Awesome Presentations

The 6 Best Free PowerPoint Alternatives in 2023

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Thomas Dawson2023-02-13

Is there a quick and easy way to make these slides impressive? Why won’t my slides format correctly? Should I use this size font and this color combination? So many questions. Well, lucky for you, we have tips and tricks to help you run better presentations.

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Here we provide a comprehensive rundown of the best free PowerPoint alternatives out there, weighing up their pros and cons, and asking the questions: Is there one presentation tool to rule them all? Is there a free online version of PowerPoint?

What makes good presentation software?

Slide presentations are widely used by academics, team leads, CEOs, and everyone in between to instruct, educate, and inform others. We have all probably sat and listened to someone read through their slides - and often we may have been bored enough to browse social media or reply to a few messages. 

But when looking at good alternatives to Microsoft PowerPoint, the software most widely associated with presentations, we are looking for things that do things PowerPoint simply can’t. Perhaps designing themes is easier. Maybe your audience can vote on your slides or submit questions in real-time. All of these unique elements can make one software better than all others.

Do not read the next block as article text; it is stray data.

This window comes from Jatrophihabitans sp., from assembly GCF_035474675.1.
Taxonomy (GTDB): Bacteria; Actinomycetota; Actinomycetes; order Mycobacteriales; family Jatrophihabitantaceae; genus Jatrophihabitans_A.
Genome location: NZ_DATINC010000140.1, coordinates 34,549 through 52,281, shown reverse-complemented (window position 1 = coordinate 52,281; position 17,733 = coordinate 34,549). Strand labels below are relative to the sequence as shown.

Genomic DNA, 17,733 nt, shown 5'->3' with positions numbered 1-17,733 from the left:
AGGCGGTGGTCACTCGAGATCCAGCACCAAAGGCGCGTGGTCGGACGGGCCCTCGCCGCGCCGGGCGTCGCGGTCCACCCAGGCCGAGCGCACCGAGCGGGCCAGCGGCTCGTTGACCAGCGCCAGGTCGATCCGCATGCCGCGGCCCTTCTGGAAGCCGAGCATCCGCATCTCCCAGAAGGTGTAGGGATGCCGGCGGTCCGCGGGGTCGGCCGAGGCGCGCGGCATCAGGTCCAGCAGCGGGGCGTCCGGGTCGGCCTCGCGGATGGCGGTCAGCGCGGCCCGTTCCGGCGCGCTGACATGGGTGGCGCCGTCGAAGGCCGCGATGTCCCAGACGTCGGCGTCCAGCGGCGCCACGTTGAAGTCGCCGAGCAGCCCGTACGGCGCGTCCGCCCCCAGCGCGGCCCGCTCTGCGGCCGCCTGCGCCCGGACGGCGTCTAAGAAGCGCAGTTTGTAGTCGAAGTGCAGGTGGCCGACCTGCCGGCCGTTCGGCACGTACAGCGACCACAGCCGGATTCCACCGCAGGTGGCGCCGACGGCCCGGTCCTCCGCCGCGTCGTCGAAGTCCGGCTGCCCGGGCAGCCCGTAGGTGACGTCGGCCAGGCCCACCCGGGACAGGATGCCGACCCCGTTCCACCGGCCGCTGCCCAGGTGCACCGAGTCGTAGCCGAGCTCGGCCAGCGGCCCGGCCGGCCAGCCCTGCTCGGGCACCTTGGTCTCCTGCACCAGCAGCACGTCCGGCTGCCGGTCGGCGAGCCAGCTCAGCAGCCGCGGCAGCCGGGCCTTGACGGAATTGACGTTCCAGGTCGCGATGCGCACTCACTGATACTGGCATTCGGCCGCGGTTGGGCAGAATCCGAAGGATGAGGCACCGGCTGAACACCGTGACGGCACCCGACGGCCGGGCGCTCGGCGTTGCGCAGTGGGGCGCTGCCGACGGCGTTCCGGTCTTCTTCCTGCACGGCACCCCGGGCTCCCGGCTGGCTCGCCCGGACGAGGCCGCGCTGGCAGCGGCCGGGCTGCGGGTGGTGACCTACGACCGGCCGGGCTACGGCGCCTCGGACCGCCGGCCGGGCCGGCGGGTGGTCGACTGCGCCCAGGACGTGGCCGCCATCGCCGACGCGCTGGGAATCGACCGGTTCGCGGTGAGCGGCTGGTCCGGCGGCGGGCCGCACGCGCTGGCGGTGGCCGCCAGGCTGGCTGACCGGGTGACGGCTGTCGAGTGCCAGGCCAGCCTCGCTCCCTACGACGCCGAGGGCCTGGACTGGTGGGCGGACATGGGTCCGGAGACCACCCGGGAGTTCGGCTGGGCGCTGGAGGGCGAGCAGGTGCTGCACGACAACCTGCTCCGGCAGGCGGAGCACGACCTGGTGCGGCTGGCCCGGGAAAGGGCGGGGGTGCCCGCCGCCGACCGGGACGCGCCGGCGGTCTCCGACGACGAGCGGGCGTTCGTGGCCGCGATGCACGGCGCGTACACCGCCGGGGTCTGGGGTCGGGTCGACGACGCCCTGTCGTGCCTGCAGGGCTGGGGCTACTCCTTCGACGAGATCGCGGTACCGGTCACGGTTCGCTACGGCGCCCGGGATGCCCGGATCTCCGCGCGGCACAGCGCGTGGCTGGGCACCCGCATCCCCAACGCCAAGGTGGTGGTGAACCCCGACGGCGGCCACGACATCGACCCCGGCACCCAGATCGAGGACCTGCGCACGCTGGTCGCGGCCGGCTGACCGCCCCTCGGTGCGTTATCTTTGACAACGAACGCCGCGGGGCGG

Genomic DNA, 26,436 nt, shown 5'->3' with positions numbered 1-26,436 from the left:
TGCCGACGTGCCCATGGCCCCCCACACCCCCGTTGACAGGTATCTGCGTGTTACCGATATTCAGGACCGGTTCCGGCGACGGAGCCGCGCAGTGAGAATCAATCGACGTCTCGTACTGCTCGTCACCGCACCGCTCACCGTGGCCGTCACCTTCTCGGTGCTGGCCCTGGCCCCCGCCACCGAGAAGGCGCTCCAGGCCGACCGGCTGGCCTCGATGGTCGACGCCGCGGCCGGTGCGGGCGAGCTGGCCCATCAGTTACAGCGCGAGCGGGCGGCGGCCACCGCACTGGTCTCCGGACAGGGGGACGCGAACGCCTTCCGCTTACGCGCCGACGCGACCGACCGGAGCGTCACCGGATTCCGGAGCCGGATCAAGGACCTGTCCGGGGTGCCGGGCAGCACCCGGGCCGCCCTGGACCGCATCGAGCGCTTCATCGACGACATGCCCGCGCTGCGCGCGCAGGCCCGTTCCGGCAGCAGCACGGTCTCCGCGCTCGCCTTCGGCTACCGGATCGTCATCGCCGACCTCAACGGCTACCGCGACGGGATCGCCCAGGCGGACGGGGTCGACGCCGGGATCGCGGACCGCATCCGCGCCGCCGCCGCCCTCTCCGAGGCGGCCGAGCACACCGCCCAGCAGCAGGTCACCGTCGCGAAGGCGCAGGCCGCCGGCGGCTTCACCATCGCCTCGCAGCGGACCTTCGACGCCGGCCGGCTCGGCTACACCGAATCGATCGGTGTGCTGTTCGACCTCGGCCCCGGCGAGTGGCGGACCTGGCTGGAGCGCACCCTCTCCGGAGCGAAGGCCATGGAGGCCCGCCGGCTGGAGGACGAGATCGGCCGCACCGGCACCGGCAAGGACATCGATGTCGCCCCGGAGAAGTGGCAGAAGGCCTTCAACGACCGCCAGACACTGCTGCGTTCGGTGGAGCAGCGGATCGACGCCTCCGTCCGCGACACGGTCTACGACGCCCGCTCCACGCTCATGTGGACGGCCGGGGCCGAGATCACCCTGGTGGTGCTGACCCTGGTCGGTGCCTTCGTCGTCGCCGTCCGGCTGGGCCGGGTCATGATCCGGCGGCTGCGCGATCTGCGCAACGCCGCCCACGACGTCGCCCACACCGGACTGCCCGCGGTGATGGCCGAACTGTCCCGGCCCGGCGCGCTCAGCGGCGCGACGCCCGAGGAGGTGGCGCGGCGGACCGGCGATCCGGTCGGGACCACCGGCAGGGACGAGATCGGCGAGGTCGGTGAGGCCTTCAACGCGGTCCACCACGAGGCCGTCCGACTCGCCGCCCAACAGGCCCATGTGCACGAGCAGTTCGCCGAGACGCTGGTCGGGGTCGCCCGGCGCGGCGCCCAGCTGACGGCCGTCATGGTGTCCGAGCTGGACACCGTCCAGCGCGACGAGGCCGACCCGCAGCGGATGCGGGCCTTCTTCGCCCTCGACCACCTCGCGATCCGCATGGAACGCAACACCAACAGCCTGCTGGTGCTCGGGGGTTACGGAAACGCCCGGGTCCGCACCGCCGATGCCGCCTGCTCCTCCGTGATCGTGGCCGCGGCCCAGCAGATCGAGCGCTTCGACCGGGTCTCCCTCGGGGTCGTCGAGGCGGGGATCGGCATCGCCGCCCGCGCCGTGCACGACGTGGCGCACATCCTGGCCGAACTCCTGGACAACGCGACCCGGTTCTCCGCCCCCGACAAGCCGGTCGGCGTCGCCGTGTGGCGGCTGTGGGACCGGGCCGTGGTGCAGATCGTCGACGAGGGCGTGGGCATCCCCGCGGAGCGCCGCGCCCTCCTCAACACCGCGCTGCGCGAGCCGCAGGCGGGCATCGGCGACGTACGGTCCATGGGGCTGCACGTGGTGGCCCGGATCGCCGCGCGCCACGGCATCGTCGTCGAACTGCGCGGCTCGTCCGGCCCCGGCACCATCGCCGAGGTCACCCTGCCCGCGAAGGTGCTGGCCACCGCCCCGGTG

What is the best alternative to PowerPoint?

  1. Mentimeter
  2. Google Slides
  3. Keynote
  4. Prezi
  5. Canva


Mentimeter is the alternative to PowerPoint that does all the usual presentation/slide deck work you might expect from a presentation tool and more. A presentation tool, a survey application, and an audience engagement platform. All of this, plus a great design makes creating beautiful slides quick and easy. 

The main benefit of using Mentimeter is connecting with any group or audience and receiving immediate feedback; no more waiting for someone to raise their hand or for someone to volunteer an opinion. Everyone can use their phones to take part and every presenter, team lead, or educator can quickly gather insights from everyone in the room. 

If Google Slides has inherited the Web 1.0 legacy of PowerPoint, it is Mentimeter that is doing something new and pioneering the presentation tool of Web 2.0, where the speaker is no longer the sole focus and emphasis is instead placed on audience participation. To help you get started we even have a series of free professionally designed presentation templates.